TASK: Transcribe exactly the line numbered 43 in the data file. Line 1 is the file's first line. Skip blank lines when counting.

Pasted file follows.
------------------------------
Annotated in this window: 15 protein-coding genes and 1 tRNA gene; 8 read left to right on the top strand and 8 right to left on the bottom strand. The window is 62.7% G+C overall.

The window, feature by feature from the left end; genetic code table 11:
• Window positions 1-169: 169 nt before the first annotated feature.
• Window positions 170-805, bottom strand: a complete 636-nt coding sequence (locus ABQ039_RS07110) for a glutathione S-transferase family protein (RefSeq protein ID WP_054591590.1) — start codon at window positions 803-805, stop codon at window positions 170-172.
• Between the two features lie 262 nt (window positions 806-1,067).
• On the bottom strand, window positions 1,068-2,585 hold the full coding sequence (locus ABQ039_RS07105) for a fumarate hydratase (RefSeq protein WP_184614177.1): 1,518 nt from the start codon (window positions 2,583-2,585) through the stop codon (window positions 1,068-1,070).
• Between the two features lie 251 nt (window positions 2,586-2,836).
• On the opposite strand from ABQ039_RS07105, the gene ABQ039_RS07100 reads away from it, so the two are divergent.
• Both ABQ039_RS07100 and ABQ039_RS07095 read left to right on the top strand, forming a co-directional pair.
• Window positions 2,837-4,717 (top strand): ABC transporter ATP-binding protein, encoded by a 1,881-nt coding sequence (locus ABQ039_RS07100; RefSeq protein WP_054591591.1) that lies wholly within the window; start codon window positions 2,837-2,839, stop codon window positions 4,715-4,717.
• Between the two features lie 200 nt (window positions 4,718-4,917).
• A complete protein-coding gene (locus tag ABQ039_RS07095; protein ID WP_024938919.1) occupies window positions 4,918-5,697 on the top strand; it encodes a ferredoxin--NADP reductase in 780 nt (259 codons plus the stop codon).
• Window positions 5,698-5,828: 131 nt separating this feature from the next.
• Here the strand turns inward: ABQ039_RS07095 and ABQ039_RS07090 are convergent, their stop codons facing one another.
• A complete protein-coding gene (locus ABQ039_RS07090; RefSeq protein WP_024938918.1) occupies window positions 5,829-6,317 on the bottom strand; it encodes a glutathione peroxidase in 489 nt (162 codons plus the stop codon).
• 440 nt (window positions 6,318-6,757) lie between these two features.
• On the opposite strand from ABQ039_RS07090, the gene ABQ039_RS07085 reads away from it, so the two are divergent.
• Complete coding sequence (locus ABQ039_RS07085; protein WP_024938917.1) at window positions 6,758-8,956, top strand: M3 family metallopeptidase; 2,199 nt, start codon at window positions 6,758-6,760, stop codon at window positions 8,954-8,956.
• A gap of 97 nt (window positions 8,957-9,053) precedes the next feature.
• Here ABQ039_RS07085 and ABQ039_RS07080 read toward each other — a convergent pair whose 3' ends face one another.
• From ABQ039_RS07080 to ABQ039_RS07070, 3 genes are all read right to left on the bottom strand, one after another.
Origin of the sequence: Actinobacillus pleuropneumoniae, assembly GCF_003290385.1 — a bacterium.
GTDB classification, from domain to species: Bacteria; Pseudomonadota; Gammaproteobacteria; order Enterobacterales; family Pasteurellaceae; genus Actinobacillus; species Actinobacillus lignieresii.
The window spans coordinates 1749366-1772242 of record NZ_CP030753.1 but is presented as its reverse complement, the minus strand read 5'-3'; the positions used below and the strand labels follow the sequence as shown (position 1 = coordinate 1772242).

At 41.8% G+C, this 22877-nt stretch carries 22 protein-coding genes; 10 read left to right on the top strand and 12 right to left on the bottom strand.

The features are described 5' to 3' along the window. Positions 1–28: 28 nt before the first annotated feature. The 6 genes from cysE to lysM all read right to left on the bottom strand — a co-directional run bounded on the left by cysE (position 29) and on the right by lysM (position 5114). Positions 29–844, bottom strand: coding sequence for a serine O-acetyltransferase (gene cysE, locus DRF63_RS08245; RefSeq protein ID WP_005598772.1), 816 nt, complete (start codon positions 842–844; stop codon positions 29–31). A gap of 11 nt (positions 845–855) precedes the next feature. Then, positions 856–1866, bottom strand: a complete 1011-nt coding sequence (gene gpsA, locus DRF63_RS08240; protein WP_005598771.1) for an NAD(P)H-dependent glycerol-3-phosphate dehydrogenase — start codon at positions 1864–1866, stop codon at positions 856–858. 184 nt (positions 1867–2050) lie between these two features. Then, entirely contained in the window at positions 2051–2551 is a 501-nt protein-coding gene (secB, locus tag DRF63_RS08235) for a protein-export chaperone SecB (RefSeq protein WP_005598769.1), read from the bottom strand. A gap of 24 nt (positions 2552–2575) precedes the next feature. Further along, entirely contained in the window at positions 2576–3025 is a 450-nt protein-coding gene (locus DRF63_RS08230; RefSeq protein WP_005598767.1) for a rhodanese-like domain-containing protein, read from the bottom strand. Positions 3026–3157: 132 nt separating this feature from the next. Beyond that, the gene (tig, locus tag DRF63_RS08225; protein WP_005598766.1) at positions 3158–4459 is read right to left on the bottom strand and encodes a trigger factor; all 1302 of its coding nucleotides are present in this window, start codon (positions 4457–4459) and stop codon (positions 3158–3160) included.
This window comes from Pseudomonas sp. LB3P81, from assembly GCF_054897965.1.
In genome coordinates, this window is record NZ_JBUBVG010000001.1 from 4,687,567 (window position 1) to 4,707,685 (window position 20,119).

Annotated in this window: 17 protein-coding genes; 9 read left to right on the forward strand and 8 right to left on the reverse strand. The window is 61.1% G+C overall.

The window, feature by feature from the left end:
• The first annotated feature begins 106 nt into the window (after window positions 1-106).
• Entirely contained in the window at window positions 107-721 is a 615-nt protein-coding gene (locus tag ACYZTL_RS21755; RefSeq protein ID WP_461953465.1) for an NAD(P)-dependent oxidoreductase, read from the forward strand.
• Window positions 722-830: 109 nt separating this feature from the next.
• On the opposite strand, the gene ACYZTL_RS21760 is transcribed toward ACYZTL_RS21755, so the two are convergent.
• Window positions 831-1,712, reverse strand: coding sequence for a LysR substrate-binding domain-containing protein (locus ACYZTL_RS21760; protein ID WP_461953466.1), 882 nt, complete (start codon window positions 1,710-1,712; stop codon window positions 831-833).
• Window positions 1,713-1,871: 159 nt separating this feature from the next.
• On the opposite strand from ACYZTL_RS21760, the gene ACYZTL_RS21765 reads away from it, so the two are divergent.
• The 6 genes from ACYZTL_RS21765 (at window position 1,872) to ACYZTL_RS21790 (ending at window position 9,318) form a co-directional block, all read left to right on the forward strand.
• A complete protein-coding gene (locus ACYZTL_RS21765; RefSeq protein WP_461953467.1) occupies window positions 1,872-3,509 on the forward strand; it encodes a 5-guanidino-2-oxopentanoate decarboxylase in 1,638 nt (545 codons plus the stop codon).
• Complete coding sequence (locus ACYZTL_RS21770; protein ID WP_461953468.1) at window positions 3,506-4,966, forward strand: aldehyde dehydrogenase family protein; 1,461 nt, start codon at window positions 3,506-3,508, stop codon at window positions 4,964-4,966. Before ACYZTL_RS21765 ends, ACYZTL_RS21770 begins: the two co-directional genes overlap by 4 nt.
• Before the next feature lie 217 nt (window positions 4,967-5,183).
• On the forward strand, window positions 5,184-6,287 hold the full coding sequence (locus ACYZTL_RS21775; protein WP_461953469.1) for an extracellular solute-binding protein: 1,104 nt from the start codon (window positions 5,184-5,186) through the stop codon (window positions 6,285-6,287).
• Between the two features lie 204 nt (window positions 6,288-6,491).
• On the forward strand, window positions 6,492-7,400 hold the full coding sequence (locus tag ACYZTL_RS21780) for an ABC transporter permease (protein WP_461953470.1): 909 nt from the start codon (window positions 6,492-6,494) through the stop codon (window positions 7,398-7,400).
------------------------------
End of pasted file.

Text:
• Between the two features lie 204 nt (window positions 6,288-6,491).